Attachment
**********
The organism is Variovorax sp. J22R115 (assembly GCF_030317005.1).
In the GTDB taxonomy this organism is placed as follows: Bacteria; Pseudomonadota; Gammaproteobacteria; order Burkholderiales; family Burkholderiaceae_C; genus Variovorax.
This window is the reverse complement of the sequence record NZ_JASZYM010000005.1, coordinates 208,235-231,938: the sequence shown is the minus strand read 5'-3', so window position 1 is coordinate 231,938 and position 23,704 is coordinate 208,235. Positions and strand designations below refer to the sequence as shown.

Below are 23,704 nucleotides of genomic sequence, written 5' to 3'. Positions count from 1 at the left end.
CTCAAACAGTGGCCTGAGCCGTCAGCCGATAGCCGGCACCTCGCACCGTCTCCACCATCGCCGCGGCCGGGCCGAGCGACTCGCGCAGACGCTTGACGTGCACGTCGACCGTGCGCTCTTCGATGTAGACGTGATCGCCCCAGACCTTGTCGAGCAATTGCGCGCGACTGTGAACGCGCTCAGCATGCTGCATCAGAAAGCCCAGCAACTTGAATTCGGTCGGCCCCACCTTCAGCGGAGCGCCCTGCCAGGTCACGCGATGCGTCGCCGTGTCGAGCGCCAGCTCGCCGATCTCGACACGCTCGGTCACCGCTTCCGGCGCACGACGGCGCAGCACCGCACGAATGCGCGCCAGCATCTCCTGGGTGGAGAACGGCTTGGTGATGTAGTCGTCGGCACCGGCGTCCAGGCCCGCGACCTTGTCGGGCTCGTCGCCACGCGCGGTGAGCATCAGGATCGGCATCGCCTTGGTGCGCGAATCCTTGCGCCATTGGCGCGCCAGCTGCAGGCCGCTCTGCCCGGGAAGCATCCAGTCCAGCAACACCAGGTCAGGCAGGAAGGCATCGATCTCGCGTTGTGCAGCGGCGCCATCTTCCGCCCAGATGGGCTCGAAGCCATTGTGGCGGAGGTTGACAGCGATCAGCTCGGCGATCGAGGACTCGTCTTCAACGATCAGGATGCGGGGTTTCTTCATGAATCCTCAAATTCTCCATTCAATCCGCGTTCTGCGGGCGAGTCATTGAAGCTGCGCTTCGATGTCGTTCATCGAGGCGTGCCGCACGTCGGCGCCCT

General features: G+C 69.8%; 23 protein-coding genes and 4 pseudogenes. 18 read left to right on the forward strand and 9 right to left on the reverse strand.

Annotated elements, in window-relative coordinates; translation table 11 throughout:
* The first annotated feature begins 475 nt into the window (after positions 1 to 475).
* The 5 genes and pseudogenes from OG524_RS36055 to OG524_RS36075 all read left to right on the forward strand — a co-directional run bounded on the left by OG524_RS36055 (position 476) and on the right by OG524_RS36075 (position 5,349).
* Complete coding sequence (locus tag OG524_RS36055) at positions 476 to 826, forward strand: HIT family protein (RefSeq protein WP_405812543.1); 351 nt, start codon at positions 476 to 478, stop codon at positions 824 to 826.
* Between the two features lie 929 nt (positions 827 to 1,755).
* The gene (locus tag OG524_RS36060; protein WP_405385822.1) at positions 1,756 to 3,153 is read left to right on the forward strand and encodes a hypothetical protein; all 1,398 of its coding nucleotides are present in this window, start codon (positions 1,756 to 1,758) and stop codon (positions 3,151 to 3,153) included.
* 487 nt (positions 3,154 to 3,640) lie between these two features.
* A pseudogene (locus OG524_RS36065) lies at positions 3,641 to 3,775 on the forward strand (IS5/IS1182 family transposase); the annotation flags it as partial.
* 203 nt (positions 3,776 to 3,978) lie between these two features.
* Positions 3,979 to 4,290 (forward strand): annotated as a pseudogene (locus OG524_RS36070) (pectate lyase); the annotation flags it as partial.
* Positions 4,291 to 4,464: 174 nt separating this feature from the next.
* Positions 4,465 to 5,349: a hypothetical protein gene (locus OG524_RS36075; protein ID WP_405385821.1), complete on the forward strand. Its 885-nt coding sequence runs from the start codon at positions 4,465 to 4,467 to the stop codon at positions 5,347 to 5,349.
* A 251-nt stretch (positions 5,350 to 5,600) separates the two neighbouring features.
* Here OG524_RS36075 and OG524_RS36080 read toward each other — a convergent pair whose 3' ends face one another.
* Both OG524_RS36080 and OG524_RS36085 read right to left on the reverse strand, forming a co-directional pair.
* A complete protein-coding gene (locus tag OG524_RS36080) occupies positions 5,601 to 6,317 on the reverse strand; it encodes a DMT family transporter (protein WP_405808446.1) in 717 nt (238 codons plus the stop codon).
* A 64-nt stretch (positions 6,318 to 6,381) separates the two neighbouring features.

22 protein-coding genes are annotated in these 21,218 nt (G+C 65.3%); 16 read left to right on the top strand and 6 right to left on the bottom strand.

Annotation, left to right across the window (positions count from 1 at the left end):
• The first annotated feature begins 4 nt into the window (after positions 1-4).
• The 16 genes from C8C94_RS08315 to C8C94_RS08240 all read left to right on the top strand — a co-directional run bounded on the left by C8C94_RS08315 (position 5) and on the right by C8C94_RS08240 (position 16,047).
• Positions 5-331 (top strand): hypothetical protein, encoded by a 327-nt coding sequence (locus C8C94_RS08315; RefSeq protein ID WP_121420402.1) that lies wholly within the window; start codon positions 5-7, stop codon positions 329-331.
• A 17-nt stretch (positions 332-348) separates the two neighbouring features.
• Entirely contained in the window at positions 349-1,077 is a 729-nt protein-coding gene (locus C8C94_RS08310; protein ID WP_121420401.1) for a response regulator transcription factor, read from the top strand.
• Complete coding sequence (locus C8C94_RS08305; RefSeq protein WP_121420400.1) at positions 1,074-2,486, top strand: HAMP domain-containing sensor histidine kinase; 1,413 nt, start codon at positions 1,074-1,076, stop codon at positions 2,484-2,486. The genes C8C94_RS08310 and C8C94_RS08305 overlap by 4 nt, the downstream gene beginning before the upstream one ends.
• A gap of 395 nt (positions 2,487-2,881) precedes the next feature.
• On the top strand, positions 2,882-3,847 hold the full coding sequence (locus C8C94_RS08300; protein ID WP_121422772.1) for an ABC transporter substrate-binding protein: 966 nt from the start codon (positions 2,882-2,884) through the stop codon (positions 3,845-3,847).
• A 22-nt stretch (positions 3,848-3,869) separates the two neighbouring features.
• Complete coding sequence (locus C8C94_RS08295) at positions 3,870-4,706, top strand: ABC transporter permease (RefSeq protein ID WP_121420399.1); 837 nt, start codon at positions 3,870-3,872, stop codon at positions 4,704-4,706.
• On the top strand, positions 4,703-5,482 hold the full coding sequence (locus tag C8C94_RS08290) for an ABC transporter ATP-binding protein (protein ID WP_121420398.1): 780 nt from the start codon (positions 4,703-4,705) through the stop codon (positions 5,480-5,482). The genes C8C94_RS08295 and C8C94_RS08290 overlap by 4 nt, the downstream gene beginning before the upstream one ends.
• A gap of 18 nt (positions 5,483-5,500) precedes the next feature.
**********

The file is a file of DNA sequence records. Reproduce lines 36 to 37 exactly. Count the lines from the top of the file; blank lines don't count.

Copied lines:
• On the top strand, positions 4,703-5,482 hold the full coding sequence (locus tag C8C94_RS08290) for an ABC transporter ATP-binding protein (protein ID WP_121420398.1): 780 nt from the start codon (positions 4,703-4,705) through the stop codon (positions 5,480-5,482). The genes C8C94_RS08295 and C8C94_RS08290 overlap by 4 nt, the downstream gene beginning before the upstream one ends.
• A gap of 18 nt (positions 5,483-5,500) precedes the next feature.